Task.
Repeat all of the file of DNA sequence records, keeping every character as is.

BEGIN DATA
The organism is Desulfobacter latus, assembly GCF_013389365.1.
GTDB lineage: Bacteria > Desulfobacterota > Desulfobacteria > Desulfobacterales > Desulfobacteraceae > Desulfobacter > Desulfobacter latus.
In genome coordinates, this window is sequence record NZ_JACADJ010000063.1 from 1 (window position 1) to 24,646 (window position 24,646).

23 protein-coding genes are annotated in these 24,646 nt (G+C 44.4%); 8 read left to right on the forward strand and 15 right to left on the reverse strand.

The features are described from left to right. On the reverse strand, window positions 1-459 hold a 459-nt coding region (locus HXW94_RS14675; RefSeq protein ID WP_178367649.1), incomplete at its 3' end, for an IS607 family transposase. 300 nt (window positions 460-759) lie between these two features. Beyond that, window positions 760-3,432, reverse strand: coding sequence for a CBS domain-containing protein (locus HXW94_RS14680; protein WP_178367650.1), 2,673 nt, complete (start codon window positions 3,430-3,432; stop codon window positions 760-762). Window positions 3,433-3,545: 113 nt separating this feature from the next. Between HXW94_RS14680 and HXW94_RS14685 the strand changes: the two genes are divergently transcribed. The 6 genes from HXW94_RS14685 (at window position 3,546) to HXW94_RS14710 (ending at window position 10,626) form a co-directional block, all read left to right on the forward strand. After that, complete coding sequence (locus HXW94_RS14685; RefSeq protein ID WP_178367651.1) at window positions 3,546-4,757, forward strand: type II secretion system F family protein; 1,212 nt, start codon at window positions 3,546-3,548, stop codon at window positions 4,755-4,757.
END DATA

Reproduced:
The organism is Desulfobacter latus, assembly GCF_013389365.1.
GTDB lineage: Bacteria > Desulfobacterota > Desulfobacteria > Desulfobacterales > Desulfobacteraceae > Desulfobacter > Desulfobacter latus.
In genome coordinates, this window is sequence record NZ_JACADJ010000063.1 from 1 (window position 1) to 24,646 (window position 24,646).

23 protein-coding genes are annotated in these 24,646 nt (G+C 44.4%); 8 read left to right on the forward strand and 15 right to left on the reverse strand.

The features are described from left to right. On the reverse strand, window positions 1-459 hold a 459-nt coding region (locus HXW94_RS14675; RefSeq protein ID WP_178367649.1), incomplete at its 3' end, for an IS607 family transposase. 300 nt (window positions 460-759) lie between these two features. Beyond that, window positions 760-3,432, reverse strand: coding sequence for a CBS domain-containing protein (locus HXW94_RS14680; protein WP_178367650.1), 2,673 nt, complete (start codon window positions 3,430-3,432; stop codon window positions 760-762). Window positions 3,433-3,545: 113 nt separating this feature from the next. Between HXW94_RS14680 and HXW94_RS14685 the strand changes: the two genes are divergently transcribed. The 6 genes from HXW94_RS14685 (at window position 3,546) to HXW94_RS14710 (ending at window position 10,626) form a co-directional block, all read left to right on the forward strand. After that, complete coding sequence (locus HXW94_RS14685; RefSeq protein ID WP_178367651.1) at window positions 3,546-4,757, forward strand: type II secretion system F family protein; 1,212 nt, start codon at window positions 3,546-3,548, stop codon at window positions 4,755-4,757.